OCTOBER 26, 1948
PARIS, Monday—I can't say that I'm really proud of our morning's work on Article Four of the Bill of Human Rights, because, for some reason which I cannot very well explain, we changed a simple article into a repetitious one.
Article Four reads: "Firstly, no one shall be held in slavery or involuntary servitude."Secondly, no one shall be subjected to torture or cruel, inhuman or degrading treatment or punishment."
Several amendments were put before us which more or less eliminated themselves for one reason or another, and it left us voting on an amendment proposed by the Soviet delegate. This read: "Slavery and slave trade are prohibited in all their aspects, and all violation of this principle, whether it be of an overt or clandestine nature, must be punished according to the law."
It was perfectly obvious that the second part of this sentence came under the heading of implementation and had no proper place in the declaration, since we were declaring rights and not prescribing how they should be brought about. But the committee evidently felt that the first sentence added something to paragraph one and it was passed. Then we proceeded to pass the whole of Article Four just as it stood, which of course makes it a good deal of repetition. Some of us who felt that as the article stood slave trade undoubtedly would be outlawed, since if you could hold no one in slavery there really would be no profit in slave trading, and we were a little sad at the clumsiness of the article as it now stands. But such are the vagaries that come about sometimes in committee work.
Our progress is becoming almost frighteningly rapid. This article actually went through in a comparatively few hours. We did have to stay 40 minutes beyond our usual adjournment time to get it accomplished, so it was twenty minutes before two when I was able to break away for a one o'clock appointment.
* * *
I hastened away to meet the gentleman who was waiting to take me to see the ORT (Organization for Rehabilitation Through Training) School.
This school is located in a building in the Montreuil area of Paris—the workmen's area. It formerly was an old factory, and there is a plaque in the entrance corridor that states that it is a gift of the International Ladies Garment Workers Union through their president, David Dubinsky, whose picture hangs in the school's canteen.
This is really a technical school, but, as they also have enrolled youngsters in their teens, academic courses are given to youngsters as well as adults. The adults take courses lasting six to nine months, while the youngsters are enrolled for three years. The men are prepared as skilled mechanics, taught to know machines of various kinds, including motors, radios and typewriters.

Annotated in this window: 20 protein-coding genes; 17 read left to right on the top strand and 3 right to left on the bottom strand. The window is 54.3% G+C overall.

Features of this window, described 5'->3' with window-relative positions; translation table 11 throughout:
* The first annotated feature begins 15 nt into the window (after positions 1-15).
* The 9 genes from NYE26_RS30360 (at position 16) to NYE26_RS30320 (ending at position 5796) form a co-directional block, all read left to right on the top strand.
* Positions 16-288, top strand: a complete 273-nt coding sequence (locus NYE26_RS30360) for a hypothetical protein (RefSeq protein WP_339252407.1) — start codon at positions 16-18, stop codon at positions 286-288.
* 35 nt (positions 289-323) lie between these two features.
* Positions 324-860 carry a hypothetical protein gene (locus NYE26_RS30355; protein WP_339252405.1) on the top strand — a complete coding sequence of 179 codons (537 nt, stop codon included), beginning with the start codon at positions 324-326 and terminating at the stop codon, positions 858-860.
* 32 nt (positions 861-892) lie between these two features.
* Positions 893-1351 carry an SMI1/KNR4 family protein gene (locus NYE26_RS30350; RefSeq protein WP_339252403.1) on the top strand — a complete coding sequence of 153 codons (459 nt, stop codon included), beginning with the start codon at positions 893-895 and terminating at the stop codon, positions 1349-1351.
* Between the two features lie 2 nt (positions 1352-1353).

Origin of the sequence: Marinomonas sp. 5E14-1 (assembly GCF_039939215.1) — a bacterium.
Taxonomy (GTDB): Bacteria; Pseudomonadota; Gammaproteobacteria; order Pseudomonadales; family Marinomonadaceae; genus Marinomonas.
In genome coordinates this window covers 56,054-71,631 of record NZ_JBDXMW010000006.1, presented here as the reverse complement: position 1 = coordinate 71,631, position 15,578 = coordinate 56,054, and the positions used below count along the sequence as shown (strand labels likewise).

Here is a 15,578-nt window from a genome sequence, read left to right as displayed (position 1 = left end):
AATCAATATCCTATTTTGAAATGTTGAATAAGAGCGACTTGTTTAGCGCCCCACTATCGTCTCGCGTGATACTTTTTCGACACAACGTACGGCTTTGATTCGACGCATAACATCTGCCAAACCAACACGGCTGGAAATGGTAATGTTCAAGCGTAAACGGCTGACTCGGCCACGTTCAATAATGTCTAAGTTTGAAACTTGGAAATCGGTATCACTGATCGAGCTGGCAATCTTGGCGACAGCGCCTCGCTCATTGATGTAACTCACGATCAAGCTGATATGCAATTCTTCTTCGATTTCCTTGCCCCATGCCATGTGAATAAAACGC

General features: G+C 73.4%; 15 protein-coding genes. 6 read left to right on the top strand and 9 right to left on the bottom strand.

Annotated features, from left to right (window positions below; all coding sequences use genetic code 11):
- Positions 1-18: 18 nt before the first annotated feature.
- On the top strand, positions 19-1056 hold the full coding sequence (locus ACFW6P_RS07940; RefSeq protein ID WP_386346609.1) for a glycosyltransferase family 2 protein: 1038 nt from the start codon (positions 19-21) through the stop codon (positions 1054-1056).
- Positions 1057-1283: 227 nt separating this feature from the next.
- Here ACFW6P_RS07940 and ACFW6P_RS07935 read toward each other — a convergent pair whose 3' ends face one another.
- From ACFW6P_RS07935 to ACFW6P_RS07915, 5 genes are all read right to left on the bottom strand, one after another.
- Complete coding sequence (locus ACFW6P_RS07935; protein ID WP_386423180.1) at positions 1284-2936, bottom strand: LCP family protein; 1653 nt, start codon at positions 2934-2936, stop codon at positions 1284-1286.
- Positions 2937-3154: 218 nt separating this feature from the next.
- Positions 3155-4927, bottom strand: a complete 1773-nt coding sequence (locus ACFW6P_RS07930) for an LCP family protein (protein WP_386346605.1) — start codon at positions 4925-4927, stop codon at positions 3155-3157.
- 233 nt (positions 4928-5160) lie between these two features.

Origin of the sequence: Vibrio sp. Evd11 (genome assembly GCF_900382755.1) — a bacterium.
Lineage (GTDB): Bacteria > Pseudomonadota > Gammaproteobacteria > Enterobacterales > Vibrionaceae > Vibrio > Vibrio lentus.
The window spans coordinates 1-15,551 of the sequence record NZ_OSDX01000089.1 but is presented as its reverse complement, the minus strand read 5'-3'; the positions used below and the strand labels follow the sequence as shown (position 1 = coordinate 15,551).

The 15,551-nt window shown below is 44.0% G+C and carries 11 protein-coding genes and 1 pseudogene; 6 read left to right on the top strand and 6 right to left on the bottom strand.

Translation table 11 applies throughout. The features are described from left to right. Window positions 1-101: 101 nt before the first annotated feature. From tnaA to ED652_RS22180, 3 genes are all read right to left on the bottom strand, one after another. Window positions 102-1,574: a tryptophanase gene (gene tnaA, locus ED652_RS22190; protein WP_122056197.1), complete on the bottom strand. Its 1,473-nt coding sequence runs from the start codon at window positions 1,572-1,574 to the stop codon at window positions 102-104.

In the dressmaking course there are both boys and girls—the boys learning to be tailors and the girls learning all the phases of dressmaking, lingerie making and millinery. Those who show an aptitude for designing are given special instruction along that line. Some very expert workmen have returned to take courses in furniture and fabric designing.
Many of the students in the adult classes are refugees. For instance, I was introduced to a woman who was working in the dressmaking course who had been a doctor in the Russian army during the siege of Stalingrad. She is a Pole, and has finally found her way to Paris to start a new life.
I have been through a great many training shops in the National Youth Administration and in schools in the United States, but it looks to me as though they have as good equipment and as excellent teachers here as one could find anywhere in the U.S.
We had our lunch in the school cafeteria where the entire school eats its lunch at a cost of 30 francs per person daily. The students are given practically everything, and the woman who runs this lunchroom must be a wizard because 30 francs today in a city like Paris just about buys a couple of newspapers and a stamp. I rather imagine that a good many of the students make this midday meal their main meal.
A good many of the students are orphans, and many of them have been through a great many hardships that have led to physical illnesses of various kinds. One of the women connected with the cafeteria told me that many of them had been operated on for strange diseases brought on by malnutrition, and tuberculosis is one of the things they watch for most carefully. They try to provide some recreation for them and even give them a summer holiday. This year they had six weeks in a country district, and when they came back many of them said it was the first time they had been happy and carefree in their whole lives.
These schools run by ORT are spreading all over Europe. The director of this particular school spent some time in Buchenwald after having fought with the Maquis. The only reason he came out of the war alive was that his fellow Maquis were so fond of him they sent word to the Germans that hostages they held would pay the price if he were killed. His life was spared.
(WORLD COPYRIGHT, 1948, BY UNITED FEATURE SYNDICATE, INC., REPRODUCTION IN WHOLE OR IN PART PROHIBITED.)
About this document
My Day by Eleanor Roosevelt, October 26, 1948
Digital edition created by The Eleanor Roosevelt Papers Project The George Washington University 312 Academic Building 2100 Foxhall Road, NW Washington, DC 20007
- Brick, Christopher (Editor)
- Regenhardt, Christy (Associate Editor)
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- Alhambra, Christopher C. (Electronic Text Editor)
Digital edition published 2008, 2017 by
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Published with permission from the Estate of Anna Eleanor Roosevelt.
MEP edition publlished on 2008-06-30
TEI-P5 edition published on 2017-04-28
Transcription created from a photocopy of a UFS wire copy of a My Day column instance
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